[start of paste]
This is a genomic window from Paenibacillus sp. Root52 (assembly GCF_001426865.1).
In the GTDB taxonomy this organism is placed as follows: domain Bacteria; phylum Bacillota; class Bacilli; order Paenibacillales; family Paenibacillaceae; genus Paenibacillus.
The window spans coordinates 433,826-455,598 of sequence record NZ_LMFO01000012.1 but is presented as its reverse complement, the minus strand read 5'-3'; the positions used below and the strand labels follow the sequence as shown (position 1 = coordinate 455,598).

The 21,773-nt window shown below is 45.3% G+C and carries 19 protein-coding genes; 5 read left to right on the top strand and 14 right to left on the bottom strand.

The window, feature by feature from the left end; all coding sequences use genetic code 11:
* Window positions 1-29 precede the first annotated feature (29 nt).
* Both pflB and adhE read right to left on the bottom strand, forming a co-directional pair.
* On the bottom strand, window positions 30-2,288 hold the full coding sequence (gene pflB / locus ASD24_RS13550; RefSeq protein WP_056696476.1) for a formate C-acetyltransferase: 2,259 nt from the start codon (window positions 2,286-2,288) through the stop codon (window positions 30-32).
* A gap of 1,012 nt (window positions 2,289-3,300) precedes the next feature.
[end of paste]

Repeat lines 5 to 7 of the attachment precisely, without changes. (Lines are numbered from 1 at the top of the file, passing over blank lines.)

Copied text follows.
The window, feature by feature from the left end; all coding sequences use genetic code 11:
* Window positions 1-29 precede the first annotated feature (29 nt).
* Both pflB and adhE read right to left on the bottom strand, forming a co-directional pair.